• Never reduce your price without getting something in return. Getting something in exchange for a pricing concession is key to managing customer expectations that future discounts will not be easily dished out. As with the "no money" concessions above, what you get in return for a price reduction will be unique to your business and markets. It could include references or case studies, a bigger order, introductions to senior level executives or cash up front, etc... Again, whatever you ask for, prepare the list in advance so you can respond quickly and smoothly.
Nothing is worse than coming to an agreement on price (especially a reduced price!) only to find out that your prospect is still looking for other concessions. Be sure to get a firm verbal agreement from the customer that this discount is all they will need to get the deal done. Try asking them something like "I'm not sure if I can get you this price, but if I can, is it fair to say that we can go ahead?" or "I'm not sure I can get this discount for you. If I can, though, are you willing to ....?"
By asking them this last question, you can ensure you get all the issues on the table first, giving you the chance to deal with them fairly once and for all. So what goes after the "willing to".... in that question? I believe that if you must, absolutely must reduce your price to win the business NEVER let that price drop without getting something in return. "No Free Gifts" my friend Steve Kraner taught me. Try some of these best practice ideas submitted from Engage clients for finishing the question...
"I'm not sure I can get this discount for you. If I can, though, are you willing to ....?
1. place your order today?
2. provide full payment up front?
3. place a larger order?
4. provide me 3 qualified referrals / introductions?
5. give us a testimonial or case study?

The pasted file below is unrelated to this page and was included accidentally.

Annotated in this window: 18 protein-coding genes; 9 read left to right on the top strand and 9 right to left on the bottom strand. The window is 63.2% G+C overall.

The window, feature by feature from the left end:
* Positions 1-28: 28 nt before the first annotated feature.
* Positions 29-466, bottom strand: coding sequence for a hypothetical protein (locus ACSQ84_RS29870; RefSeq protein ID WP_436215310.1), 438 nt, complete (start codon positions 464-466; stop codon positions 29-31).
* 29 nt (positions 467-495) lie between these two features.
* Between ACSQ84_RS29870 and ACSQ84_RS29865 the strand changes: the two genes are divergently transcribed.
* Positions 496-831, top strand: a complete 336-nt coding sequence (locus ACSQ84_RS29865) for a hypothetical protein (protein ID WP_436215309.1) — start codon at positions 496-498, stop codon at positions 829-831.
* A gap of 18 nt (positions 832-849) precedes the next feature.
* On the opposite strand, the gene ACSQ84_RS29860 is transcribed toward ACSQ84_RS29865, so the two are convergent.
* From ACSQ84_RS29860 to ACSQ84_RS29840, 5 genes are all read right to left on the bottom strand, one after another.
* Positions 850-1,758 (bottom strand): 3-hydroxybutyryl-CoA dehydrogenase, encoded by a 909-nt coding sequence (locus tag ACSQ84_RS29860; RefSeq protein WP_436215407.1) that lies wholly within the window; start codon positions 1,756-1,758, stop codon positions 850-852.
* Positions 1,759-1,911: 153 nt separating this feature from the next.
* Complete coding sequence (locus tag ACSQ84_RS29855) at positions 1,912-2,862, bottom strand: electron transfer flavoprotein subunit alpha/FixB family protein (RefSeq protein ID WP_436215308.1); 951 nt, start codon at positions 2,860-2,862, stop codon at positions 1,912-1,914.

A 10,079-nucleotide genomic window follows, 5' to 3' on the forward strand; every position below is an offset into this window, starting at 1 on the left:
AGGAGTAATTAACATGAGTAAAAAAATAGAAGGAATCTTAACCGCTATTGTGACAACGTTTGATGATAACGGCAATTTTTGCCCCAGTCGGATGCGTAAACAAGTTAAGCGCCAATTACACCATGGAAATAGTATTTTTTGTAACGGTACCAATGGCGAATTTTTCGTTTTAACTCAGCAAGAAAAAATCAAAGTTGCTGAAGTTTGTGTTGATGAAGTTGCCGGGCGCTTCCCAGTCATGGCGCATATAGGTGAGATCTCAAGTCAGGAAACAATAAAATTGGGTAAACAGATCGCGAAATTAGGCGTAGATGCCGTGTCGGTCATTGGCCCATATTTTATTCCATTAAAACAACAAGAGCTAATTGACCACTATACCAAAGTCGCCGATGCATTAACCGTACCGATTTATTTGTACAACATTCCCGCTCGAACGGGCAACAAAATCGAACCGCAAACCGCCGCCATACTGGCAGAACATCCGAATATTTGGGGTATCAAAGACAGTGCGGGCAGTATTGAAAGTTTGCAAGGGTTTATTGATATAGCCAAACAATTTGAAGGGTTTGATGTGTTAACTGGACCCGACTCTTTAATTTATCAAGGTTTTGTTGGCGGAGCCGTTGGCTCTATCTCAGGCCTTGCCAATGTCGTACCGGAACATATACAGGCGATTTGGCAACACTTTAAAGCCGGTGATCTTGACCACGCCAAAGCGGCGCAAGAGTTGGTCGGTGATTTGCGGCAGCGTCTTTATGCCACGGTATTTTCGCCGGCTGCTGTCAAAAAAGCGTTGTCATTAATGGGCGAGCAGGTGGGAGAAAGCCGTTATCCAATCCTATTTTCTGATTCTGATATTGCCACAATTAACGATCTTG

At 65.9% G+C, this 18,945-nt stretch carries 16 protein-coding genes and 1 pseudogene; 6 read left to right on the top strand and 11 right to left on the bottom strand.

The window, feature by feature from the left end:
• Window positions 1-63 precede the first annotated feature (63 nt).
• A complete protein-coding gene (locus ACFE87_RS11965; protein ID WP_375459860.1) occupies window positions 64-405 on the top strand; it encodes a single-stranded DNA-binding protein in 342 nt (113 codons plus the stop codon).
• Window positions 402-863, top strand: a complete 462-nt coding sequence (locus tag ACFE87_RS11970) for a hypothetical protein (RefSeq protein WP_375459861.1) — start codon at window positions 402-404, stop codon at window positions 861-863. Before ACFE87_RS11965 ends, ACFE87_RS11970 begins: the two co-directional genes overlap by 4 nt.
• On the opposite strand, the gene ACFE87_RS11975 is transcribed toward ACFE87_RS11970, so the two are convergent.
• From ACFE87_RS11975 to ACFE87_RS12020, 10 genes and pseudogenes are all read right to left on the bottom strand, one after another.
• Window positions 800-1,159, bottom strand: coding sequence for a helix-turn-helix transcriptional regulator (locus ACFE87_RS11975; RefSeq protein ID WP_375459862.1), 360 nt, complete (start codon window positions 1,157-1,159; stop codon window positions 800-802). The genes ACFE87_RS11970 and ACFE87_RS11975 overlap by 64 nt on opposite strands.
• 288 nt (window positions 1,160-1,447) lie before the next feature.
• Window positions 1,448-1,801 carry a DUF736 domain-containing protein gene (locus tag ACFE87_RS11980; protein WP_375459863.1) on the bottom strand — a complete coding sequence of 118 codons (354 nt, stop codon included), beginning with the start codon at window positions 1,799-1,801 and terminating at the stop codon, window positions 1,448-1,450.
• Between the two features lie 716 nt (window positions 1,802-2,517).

6. all us to sponsor the event you are organizing?
7. invite me to the event you are having for their clients?
8. provide me space in your newsletter for a monthly column?
9. provide my company an exclusive purchasing arrangement?
10. introduce me to additional departments or internal decision makers?
11. have us in for a "lunch and learn session" with your staff?
This step is easy to do if you have conviction. The first step to finding better clients - ones that focus on value and not price - is making sure you are 100% confident that you are delivering such a high value to the marketplace. Confident that all buyers will want to own it at full cost. When you do believe this, you will not have any trouble asking for something valuable in return for your price discount.
Remember that what you ask for does not have to be of equal monetary value. In fact it can be free for the customer to provide as long as it has value for you. The goal is to employ reciprocity - you will gladly scratch the customers back as long as they are willing to scratch yours! Creating equality in your client relationships ensures that you will have a long lasting trust based relationship which reduces the amount of "shopping" the customer does each time they need to order. This increases your profits, decreases your sales cycle and encourages referrals.